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Courtesy: www.goal.com

In the run up to the World Cup final, the one discussion that dominated the media was: ‘Who will play the bigger hand in deciding the World Cup? Argentina's Lionel Messi or Germany's Miroslav Klose?’ Actually, it was all about Messi, the Golden Ball winner - could he join the likes of Diego Maradona in the pantheon of World Cup greats?  The true World Cup hero was lurking in the shadows mouthing ‘dankes’ with a high clap. We put together a tribute drawn from various media reports…

“It's easy to forget about Miroslav Klose,” wrote Cody Brunner in Yahoo Sports. “Germany's 7-1 demolition of Brazil… captivated the world, but lost amid the calamity now known as the "Mineirazo" was the 36-year-old's historic achievement. Klose's goal in the 22nd minute against Brazil broke one of the more coveted records in all of sports – the most goals in World Cup history – and nobody seemed to notice.”

Brunner goes on to explain how it wasn't the most beautiful goal ever scored, but it was textbook Klose.  “He doesn't score with drive like Messi or panache like Ronaldo; he just positions himself perfectly and capitalizes on every opportunity, regardless of how slim the window. That day, he was given a dump-off pass in the box with a great angle, but was denied by Brazil goalkeeper Julio Cesar with his first attempt. It didn't matter. Klose collected the rebound and calmly slotted the ball into the right corner of the net for his World Cup-record 16th goal.”

Klose, if he chooses to retire now, as is being speculated, would be doing so with two very big achievements as the World Cup’s all-time leading scorer and member of a World Cup winning team.

Interestingly, it did not seem to matter to Klose when he was substituted in the 1-0 win over Argentina in the final at the Maracana Stadium. He came off for Mario Goetze, who went on to score Germany's title-clinching goal in extra time.

That meant Klose, playing at his fourth World Cup, finally got to lift the trophy after losing in the final in 2002 and the semifinals in 2010. He also got to be a World Cup winner five days after he scored his 16th goal at the tournament, overtaking Brazil's Ronaldo as the most successful striker at football's main event.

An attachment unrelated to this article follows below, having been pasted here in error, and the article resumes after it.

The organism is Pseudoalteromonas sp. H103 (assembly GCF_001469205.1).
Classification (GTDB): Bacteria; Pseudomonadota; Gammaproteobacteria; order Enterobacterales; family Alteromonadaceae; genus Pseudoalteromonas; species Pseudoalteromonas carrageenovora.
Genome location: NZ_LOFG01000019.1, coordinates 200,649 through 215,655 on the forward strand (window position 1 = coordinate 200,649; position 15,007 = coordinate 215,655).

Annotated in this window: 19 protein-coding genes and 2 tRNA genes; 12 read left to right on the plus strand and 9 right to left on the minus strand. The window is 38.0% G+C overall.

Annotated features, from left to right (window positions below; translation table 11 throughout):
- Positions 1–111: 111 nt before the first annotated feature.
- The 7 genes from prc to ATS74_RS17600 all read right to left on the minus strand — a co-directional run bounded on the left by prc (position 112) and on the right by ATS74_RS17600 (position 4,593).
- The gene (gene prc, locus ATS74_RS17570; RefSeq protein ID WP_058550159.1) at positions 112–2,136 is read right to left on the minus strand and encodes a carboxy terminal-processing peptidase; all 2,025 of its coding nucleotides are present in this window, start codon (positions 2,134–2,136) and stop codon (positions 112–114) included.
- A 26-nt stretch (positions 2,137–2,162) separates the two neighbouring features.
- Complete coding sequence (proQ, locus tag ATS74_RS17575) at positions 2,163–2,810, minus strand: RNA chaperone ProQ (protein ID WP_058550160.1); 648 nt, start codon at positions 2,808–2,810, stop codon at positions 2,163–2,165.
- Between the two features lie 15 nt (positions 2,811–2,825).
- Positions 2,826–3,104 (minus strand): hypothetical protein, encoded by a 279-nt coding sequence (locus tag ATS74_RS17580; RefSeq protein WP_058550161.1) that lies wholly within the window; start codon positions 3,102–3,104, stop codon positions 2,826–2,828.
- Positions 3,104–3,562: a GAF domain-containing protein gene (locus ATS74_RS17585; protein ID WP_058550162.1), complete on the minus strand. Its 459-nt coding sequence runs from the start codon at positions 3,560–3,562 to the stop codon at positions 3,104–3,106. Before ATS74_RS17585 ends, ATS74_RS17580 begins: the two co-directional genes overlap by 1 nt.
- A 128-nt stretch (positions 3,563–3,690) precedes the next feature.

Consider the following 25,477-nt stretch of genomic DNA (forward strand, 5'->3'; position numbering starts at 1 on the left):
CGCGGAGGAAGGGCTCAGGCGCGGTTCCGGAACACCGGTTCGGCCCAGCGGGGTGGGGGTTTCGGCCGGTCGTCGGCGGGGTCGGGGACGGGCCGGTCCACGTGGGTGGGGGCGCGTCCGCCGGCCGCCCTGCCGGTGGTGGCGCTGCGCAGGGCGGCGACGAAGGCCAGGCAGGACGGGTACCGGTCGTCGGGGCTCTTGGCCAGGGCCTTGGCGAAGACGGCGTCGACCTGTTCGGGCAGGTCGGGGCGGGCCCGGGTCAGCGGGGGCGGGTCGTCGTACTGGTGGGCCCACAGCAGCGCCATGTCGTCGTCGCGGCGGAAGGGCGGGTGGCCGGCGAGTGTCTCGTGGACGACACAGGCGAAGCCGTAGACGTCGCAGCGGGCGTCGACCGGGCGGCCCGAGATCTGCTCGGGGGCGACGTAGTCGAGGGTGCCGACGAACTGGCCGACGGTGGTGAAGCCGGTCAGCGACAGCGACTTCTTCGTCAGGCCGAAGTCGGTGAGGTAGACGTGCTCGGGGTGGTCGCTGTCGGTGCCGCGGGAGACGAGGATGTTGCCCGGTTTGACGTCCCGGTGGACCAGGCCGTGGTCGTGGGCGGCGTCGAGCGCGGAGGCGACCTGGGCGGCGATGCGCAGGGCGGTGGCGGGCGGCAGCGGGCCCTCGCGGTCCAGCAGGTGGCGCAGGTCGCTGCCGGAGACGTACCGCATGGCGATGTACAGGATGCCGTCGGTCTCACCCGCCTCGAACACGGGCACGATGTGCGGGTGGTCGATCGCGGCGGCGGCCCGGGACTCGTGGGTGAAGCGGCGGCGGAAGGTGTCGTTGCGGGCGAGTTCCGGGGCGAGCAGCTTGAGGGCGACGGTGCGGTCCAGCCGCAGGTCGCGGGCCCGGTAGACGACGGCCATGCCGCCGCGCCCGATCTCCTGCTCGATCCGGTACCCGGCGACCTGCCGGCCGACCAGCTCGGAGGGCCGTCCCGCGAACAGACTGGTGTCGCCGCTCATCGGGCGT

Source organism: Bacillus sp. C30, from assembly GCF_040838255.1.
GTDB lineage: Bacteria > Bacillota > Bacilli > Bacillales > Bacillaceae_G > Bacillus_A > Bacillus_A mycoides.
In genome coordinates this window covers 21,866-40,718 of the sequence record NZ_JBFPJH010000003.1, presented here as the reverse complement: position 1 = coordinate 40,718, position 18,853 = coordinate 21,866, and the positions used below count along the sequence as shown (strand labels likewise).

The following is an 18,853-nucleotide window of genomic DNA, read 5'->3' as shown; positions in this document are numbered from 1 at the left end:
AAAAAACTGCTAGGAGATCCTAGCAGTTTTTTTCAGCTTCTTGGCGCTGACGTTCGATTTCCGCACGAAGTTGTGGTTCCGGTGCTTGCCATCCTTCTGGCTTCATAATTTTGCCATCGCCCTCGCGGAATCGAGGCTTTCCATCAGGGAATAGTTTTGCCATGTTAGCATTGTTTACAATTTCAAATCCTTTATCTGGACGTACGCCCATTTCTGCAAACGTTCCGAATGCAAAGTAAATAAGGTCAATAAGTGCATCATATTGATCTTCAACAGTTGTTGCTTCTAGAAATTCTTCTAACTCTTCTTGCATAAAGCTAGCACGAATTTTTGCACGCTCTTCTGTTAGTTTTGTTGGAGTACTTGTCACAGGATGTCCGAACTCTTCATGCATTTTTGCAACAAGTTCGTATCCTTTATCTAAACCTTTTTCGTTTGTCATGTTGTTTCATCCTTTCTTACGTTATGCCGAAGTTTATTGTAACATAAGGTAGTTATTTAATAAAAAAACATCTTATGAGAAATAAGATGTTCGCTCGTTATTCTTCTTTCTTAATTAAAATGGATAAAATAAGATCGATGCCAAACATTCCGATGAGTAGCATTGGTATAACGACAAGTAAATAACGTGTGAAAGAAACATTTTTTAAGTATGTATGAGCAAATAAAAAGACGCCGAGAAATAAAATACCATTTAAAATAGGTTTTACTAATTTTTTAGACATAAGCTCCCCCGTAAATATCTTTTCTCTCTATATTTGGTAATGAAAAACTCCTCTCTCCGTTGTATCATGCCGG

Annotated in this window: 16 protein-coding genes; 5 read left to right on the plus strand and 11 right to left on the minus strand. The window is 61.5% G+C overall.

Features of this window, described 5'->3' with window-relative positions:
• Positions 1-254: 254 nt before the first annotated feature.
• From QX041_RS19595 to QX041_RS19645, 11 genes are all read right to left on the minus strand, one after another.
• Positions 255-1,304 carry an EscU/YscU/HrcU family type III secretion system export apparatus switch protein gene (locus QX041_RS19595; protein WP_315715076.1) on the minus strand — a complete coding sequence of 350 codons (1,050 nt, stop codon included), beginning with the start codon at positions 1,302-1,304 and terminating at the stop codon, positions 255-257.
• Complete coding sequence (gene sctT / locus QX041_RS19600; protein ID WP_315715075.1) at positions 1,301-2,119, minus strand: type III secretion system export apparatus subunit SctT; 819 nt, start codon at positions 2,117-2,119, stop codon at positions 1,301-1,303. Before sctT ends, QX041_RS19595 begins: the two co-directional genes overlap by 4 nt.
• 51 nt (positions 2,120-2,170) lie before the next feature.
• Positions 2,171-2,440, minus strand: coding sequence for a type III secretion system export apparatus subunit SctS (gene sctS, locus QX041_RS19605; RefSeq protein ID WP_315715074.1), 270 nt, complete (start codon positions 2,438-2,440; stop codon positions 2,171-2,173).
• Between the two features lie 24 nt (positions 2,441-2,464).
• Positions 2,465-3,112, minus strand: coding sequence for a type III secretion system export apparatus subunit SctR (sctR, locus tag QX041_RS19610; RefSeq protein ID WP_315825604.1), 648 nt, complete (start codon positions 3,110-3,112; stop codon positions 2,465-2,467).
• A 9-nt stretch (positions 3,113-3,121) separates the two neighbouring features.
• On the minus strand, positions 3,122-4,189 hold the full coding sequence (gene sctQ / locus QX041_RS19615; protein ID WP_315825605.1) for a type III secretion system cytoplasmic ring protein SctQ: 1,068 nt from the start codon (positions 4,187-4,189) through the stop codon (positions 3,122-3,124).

“It's simply overwhelming. This was the icing on the cake,” Klose was quoted in the world media soon after parading the glittering World Cup trophy around the Maracana with his teammates.

Klose has shone at every World Cup he's played. He was the top scorer and Golden Boot winner at the 2006 World Cup in Germany with five goals. He also scored five goals in his first World Cup, in 2002. He scored four at South Africa in 2010 and two this year in Brazil.

He may now call it quits with the German national team after a 13-year international career. But coach Joachim Loew did warn everyone not to jump to conclusions about the veteran forward giving up.

“Perhaps he will also be playing in four years’ time. Everything is possible with him,” Loew said.

After all, there is much more to Klose than his football triumphs.

To know about that we need to go back to 1986, when Klose escaped communist Poland with his father and arrived in Germany. As Aditya Iyer wrote about the father-son duo in The Indian Express: “So sudden and dramatic was his escape from communist Poland that when Josef Klose arrived on a railway platform in West Germany in 1986, his eight-year-old son, Miroslav, carried just a football in his bag and two German words on his lips — “ja” and “danke”, yes and thank you respectively.”

As Reuters revealed: “He spent five years as a child living in France, where his father Josef played for AJ Auxerre. His mother Barbara Jez is a former Poland international at handball and Klose’s family speak Polish at home. “

Three decades later, Klose is, of course, fluent in his adopted country’s language. “From the days of owning just one air-filled bladder, the Lazio striker’s assets have ballooned to over Euros 25 million. But on the football field, the shy and soft-spoken 36-year-old is said to go back to being that awestruck child on the cusp of entering an alien world. A boy with a two-word German vocabulary,” Iyer adds.

Iyer narrates how in 2002, coach Rudi Voeller raised several eyebrows by picking an unheralded striker from a little-known club called FC Kaiserslautern. Klose, though, had a lot more belief in himself than his critics did, and ever since, it has been a remarkable run.

As Reuters noted: “As well as being the World Cup record scorer Klose—who often brings his nine-year-old twin boys to train with the team at their World Cup training ground in northeastern Brazil—is also Germany’s all-time leading scorer with 71 in 136 games.”

Alongside his record-breaking goal tally, Klose will long be remembered for his sportsmanship with his acts of fair play often making headline news in Germany. He is reported to have told a referee in Italy in 2012 to disallow a goal he had just scored because he used his hand. Seven years earlier, playing for Werder Bremen, he had declined to accept a penalty because he did not think he had been fouled.

In Iyer’s words, “Ja”, he says, when alerting a midfielder of his presence, calling for a pass. “Danke”, he is often caught mouthing with a high clap, after a great cross has allowed him to trouble a goalkeeper or simply destroy his reputation. When it really matters, such as at the World Cups, you can catch him clapping rather often and constantly chanting “dankes”, considering few have dazzled at the grandest sporting stage quite like him.

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